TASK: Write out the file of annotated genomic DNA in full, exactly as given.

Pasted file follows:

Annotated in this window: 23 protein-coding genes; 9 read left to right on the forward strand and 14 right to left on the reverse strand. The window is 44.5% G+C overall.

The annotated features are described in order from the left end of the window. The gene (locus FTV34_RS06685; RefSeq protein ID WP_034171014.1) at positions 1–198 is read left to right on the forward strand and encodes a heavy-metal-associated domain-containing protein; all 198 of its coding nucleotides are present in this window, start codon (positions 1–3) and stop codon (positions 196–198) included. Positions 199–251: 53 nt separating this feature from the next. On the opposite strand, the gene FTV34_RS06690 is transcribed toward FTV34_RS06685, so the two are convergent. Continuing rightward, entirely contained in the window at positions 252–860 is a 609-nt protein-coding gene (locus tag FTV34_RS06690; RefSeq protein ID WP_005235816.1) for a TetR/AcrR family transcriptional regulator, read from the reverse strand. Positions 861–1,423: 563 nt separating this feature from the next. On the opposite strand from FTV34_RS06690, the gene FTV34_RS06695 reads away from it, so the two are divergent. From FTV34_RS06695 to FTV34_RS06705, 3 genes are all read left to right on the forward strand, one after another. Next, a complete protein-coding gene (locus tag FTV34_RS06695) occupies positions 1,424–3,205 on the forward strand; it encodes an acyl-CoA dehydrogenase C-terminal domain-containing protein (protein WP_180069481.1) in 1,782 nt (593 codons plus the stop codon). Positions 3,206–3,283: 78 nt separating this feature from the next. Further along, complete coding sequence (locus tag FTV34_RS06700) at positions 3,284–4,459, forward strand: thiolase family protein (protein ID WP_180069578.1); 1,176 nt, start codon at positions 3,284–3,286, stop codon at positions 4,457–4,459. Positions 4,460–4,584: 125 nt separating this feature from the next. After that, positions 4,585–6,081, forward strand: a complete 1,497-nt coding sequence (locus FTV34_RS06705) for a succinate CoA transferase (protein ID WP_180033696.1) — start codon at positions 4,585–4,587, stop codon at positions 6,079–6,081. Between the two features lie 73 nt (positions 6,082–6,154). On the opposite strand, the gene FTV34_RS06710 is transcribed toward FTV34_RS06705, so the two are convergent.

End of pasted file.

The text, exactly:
Annotated in this window: 23 protein-coding genes; 9 read left to right on the forward strand and 14 right to left on the reverse strand. The window is 44.5% G+C overall.

The annotated features are described in order from the left end of the window. The gene (locus FTV34_RS06685; RefSeq protein ID WP_034171014.1) at positions 1–198 is read left to right on the forward strand and encodes a heavy-metal-associated domain-containing protein; all 198 of its coding nucleotides are present in this window, start codon (positions 1–3) and stop codon (positions 196–198) included. Positions 199–251: 53 nt separating this feature from the next. On the opposite strand, the gene FTV34_RS06690 is transcribed toward FTV34_RS06685, so the two are convergent. Continuing rightward, entirely contained in the window at positions 252–860 is a 609-nt protein-coding gene (locus tag FTV34_RS06690; RefSeq protein ID WP_005235816.1) for a TetR/AcrR family transcriptional regulator, read from the reverse strand. Positions 861–1,423: 563 nt separating this feature from the next. On the opposite strand from FTV34_RS06690, the gene FTV34_RS06695 reads away from it, so the two are divergent. From FTV34_RS06695 to FTV34_RS06705, 3 genes are all read left to right on the forward strand, one after another. Next, a complete protein-coding gene (locus tag FTV34_RS06695) occupies positions 1,424–3,205 on the forward strand; it encodes an acyl-CoA dehydrogenase C-terminal domain-containing protein (protein WP_180069481.1) in 1,782 nt (593 codons plus the stop codon). Positions 3,206–3,283: 78 nt separating this feature from the next. Further along, complete coding sequence (locus tag FTV34_RS06700) at positions 3,284–4,459, forward strand: thiolase family protein (protein ID WP_180069578.1); 1,176 nt, start codon at positions 3,284–3,286, stop codon at positions 4,457–4,459. Positions 4,460–4,584: 125 nt separating this feature from the next. After that, positions 4,585–6,081, forward strand: a complete 1,497-nt coding sequence (locus FTV34_RS06705) for a succinate CoA transferase (protein ID WP_180033696.1) — start codon at positions 4,585–4,587, stop codon at positions 6,079–6,081. Between the two features lie 73 nt (positions 6,082–6,154). On the opposite strand, the gene FTV34_RS06710 is transcribed toward FTV34_RS06705, so the two are convergent.